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Origin of electromagnetic spectrum
Words nearby electromagnetic spectrum
Example sentences from the Web for electromagnetic spectrum
Hubble captured this image in the visible range of the electromagnetic spectrum, so it appears as we’d see it with the naked eye.
We can measure specific electromagnetic spectrum variations in the lunar soil for clues to how radiation and heat from the sun has changed over the years.This is what NASA wants to do when it gets to the moon|Neel Patel|December 9, 2020|MIT Technology Review
In other words, fluoride is a broad-spectrum, bipartisan, long-lasting magnet for dissent.
On the other end of the spectrum, there lies an artist like Lena Dunham, who engages in a flaunting of the flawed self.Daphne Merkin on Lena Dunham, Book Criticism, and Self-Examination|Mindy Farabee|December 26, 2014|DAILY BEAST
Overall, Paris Magnum reaches both too widely and too thinly in trying to convey a sense of spectrum.
Today, Sunday, the cast will perform a softened, “autism-friendly” version of the production for those on the spectrum.
On the opposite end of the spectrum are two other standout works, which depict Mary as a loving, nurturing mother.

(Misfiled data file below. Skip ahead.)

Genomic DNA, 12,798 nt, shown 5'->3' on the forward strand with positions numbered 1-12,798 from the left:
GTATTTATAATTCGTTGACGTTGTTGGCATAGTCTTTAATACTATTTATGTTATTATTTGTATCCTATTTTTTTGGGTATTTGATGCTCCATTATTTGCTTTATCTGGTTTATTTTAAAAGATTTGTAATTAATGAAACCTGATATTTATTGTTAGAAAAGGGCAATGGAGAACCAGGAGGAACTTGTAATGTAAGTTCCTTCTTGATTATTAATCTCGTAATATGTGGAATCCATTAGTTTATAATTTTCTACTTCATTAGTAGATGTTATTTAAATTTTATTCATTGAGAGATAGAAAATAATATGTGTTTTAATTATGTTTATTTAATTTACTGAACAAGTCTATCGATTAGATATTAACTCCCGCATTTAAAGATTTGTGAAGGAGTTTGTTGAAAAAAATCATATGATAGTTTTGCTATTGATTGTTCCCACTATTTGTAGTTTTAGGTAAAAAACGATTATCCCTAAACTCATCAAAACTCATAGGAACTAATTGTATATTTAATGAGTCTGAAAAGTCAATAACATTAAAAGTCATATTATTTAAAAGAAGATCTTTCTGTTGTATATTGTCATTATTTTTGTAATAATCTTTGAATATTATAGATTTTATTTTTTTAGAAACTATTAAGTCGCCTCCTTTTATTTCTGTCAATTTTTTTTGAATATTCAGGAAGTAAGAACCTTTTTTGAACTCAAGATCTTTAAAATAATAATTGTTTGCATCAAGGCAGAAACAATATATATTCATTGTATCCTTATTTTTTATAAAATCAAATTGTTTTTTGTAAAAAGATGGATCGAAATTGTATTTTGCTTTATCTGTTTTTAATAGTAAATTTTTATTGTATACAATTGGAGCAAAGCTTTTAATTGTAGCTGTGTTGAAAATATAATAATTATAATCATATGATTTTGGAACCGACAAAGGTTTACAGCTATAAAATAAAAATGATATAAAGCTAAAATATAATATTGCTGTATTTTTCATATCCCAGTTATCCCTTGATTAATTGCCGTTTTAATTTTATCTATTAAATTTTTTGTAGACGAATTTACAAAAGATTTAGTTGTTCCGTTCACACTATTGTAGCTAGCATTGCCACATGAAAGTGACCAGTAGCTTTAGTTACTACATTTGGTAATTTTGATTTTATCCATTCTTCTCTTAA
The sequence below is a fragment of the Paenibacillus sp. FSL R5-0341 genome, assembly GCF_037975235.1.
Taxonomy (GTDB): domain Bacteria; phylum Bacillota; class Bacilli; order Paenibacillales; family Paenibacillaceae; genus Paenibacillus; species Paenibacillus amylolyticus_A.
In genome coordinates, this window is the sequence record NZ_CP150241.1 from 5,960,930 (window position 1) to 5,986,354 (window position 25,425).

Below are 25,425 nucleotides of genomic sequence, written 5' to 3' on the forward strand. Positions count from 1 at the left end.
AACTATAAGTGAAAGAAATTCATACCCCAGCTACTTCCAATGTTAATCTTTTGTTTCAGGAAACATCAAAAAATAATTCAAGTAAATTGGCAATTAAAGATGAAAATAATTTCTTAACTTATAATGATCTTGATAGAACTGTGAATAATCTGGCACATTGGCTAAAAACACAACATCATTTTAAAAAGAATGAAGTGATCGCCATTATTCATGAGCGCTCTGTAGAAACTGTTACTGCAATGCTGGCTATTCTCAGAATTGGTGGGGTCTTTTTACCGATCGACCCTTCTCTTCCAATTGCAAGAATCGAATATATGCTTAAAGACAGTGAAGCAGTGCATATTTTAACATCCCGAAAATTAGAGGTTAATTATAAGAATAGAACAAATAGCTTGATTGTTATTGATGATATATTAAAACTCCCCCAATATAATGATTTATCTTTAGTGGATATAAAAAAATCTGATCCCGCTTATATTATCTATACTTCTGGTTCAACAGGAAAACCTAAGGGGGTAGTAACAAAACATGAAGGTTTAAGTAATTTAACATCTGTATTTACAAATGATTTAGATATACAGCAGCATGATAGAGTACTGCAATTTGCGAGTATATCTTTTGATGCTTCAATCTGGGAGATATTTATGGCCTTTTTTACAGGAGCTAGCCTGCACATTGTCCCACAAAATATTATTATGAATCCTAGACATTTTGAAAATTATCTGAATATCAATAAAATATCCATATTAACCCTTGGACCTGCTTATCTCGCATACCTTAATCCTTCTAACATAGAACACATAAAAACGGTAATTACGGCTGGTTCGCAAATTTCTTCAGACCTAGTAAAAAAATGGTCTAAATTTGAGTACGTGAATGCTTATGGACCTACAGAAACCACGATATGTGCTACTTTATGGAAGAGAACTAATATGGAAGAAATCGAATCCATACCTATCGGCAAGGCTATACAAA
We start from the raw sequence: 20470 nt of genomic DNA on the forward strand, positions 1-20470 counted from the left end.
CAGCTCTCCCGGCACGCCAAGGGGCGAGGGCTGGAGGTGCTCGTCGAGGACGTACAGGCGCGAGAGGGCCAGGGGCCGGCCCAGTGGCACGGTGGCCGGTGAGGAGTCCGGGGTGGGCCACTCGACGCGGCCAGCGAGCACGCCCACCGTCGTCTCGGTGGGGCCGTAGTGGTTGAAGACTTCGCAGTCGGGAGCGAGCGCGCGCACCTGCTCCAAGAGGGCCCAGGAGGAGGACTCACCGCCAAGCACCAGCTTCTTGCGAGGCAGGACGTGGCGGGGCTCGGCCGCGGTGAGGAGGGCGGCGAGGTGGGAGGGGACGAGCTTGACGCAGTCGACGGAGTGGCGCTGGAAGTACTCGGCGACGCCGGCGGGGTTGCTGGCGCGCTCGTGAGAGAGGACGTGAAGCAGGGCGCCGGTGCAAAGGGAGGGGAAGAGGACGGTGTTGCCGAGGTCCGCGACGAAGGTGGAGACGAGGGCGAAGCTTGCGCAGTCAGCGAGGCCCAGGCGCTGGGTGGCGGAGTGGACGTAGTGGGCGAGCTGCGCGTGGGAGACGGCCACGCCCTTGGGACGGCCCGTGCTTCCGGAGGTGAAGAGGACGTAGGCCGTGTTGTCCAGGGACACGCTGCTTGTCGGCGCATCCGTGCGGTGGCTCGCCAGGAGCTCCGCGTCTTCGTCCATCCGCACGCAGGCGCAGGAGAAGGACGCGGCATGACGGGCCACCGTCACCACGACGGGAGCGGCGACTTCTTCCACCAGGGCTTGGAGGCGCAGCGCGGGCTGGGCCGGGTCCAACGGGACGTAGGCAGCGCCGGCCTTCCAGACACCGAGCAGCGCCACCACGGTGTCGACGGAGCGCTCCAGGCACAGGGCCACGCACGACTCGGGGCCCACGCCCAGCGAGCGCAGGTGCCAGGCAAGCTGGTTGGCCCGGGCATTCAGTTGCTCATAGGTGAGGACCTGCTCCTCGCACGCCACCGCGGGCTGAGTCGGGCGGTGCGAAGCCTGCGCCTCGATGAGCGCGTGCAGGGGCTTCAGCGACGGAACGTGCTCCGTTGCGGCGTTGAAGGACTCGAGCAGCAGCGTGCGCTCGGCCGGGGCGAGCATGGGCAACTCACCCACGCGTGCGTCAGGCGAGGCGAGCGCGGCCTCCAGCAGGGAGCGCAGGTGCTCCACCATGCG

These indications are derived from the study of the lines in the light which the spectrum reveals to us when critically examined.Outlines of the Earth's History|Nathaniel Southgate Shaler
These words represent only the primary colors of the moral spectrum.By the Christmas Fire|Samuel McChord Crothers
In the spectrum of csium two lines in the blue, Cs and Cs , are strongly marked.
Kirchkoff used four prisms in his experiments upon the solar spectrum.
With solutions so dilute as this, there is no absorption at either the violet or the red end of the spectrum.Poisons: Their Effects and Detection|Alexander Wynter Blyth
British Dictionary definitions for electromagnetic spectrum
Scientific definitions for electromagnetic spectrum
Cultural definitions for electromagnetic spectrum
The family of electromagnetic waves. The electromagnetic spectrum, starting from the waves with the longest wavelengths (and least energy), consists of radio waves, microwaves, infrared radiation, visible light, ultraviolet radiation, x-rays, and gamma radiation. Members of the family differ from one another only in their wavelength, or frequency. For example, the wavelength of blue light is roughly half that of red light, but the waves corresponding to the two colors are otherwise identical.